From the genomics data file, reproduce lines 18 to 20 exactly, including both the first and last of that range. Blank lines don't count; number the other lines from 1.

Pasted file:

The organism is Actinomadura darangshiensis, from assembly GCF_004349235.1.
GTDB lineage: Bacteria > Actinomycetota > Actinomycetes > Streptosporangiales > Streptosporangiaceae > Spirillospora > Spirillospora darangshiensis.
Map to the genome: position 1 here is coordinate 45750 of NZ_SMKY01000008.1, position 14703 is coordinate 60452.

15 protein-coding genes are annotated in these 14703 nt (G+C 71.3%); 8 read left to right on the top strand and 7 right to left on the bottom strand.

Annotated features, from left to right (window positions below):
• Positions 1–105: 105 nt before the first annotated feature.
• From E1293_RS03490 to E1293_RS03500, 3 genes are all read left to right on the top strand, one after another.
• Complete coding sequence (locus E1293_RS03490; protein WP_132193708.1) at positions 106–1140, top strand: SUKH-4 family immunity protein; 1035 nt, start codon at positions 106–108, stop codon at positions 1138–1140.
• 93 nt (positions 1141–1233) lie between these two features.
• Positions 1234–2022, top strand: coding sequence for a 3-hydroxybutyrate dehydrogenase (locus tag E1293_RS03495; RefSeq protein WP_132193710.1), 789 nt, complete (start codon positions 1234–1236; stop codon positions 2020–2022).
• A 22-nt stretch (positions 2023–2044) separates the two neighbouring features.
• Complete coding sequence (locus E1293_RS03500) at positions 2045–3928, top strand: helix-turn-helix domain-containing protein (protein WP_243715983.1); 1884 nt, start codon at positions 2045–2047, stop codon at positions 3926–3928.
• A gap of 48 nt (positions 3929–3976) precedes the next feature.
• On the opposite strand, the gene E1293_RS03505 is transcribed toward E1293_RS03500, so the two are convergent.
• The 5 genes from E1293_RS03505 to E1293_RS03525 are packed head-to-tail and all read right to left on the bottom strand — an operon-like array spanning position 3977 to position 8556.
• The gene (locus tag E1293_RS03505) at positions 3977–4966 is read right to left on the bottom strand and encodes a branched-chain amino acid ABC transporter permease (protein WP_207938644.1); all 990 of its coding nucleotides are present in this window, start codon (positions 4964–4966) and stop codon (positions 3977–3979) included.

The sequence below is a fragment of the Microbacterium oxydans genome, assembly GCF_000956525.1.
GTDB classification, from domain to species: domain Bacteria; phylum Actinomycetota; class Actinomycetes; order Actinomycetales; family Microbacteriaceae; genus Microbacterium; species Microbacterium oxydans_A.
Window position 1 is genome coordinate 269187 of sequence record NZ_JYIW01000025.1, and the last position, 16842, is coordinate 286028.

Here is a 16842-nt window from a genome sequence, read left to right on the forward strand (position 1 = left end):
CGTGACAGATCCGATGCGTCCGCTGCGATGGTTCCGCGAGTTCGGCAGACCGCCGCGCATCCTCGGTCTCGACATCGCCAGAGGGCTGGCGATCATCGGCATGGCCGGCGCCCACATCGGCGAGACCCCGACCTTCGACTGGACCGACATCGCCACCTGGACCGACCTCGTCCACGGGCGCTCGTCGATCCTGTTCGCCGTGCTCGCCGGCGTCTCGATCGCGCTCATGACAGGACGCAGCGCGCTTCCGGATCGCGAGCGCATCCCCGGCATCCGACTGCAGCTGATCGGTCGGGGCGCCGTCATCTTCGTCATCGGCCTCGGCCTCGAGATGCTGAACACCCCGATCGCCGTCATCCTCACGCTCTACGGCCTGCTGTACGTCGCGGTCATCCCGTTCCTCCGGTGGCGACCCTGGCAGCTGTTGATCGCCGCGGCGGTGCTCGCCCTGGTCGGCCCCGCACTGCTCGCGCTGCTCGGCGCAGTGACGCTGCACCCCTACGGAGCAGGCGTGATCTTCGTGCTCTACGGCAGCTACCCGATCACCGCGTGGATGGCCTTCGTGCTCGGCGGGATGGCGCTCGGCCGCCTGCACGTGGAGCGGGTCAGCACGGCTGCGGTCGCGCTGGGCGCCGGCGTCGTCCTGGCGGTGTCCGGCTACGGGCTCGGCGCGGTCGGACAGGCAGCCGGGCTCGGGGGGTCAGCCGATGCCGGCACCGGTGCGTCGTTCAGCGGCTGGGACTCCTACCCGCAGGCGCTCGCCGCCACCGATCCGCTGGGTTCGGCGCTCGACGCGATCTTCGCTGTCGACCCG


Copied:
GTDB classification, from domain to species: domain Bacteria; phylum Actinomycetota; class Actinomycetes; order Actinomycetales; family Microbacteriaceae; genus Microbacterium; species Microbacterium oxydans_A.
Window position 1 is genome coordinate 269187 of sequence record NZ_JYIW01000025.1, and the last position, 16842, is coordinate 286028.

Here is a 16842-nt window from a genome sequence, read left to right on the forward strand (position 1 = left end):